This realization resulted in a drastic personal transformation of my worldview and compelled me to action. I realize there have been others screaming this exact sentiment for longer than I’ve even been alive, but like many Americans, I’d allowed myself to be hypnotized by the industrial infotainment complex.
But last year, when I witnessed innocent young people, right here in New York City, brutalized and arrested for publicly stating that they believed our world was in peril, it triggered in me an uncontrollable desire to help. This is something I hadn’t ever felt before and didn’t know how to start, so I went to investigate what these kids were doing in Zuccotti Park - rather, the newly-anointed Liberty Plaza - and found at least a sliver of hope in the bravery of these young’uns.
I also found out it wasn’t just kids. The people I met in the Financial District included all ages, races, religions (and, like me, non-religious types), every kind of political philosophy and gender identity you could imagine, the homeless and hungry, union workers, veterans, a retired police captain, the middle class and the poor, even some sympathetic 1%ers (though many in the movement were not ready to accept the inclusion of the bourgeois). Each of these people independently came to realize that, as the slogan goes, “Shit’s fucked up and bullshit.”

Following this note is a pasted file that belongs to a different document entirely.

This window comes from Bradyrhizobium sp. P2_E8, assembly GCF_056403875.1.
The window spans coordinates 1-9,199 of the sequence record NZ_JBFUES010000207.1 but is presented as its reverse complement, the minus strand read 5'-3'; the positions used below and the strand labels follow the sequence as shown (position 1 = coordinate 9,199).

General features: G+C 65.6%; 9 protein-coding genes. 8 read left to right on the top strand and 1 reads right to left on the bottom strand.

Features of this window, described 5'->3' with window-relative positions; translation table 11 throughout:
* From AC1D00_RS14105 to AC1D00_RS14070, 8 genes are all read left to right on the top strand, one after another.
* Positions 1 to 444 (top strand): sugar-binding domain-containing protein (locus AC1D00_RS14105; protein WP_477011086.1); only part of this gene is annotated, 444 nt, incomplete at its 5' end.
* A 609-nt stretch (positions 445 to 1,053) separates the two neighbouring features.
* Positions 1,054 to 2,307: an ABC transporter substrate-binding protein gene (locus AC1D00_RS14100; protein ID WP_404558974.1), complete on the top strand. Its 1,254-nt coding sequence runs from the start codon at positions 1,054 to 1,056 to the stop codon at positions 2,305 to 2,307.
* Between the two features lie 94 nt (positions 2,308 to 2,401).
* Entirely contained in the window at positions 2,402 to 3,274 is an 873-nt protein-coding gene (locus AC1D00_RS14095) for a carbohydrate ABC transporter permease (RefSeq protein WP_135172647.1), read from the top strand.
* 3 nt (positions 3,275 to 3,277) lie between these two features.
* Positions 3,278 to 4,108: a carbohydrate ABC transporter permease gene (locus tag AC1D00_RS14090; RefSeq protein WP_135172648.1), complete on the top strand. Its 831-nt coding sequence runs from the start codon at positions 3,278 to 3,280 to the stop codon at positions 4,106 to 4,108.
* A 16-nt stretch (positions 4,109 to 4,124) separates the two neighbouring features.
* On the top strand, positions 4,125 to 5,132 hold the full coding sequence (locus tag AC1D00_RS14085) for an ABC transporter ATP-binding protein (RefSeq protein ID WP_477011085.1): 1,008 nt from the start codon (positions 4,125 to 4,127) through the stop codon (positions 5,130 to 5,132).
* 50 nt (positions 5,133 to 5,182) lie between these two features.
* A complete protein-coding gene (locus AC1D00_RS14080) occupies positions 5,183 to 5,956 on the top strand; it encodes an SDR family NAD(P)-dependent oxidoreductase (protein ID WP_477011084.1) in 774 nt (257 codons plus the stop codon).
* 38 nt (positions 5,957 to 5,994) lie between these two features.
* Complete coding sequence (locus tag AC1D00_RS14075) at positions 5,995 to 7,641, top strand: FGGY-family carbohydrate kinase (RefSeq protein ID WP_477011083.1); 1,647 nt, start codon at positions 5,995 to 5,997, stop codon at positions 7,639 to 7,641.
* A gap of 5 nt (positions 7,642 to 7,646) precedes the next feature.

OCCUPY, THEN AND NOW: An Occupy mainstay waits on the meal line, right, on September 17, 2012.
Thousands upon thousands of people kept showing up. Occupy spread first nationally and then globally, and a network has since formed that isn’t going anywhere.
I kept trying to find a way to utilize my (admittedly very narrow) skill set to actually benefit this growing movement. I learned some of the techniques of Outreach and Facilitation that the activists preached so much about, and I continued to seek ways to plug in that I felt would be a substantive contribution.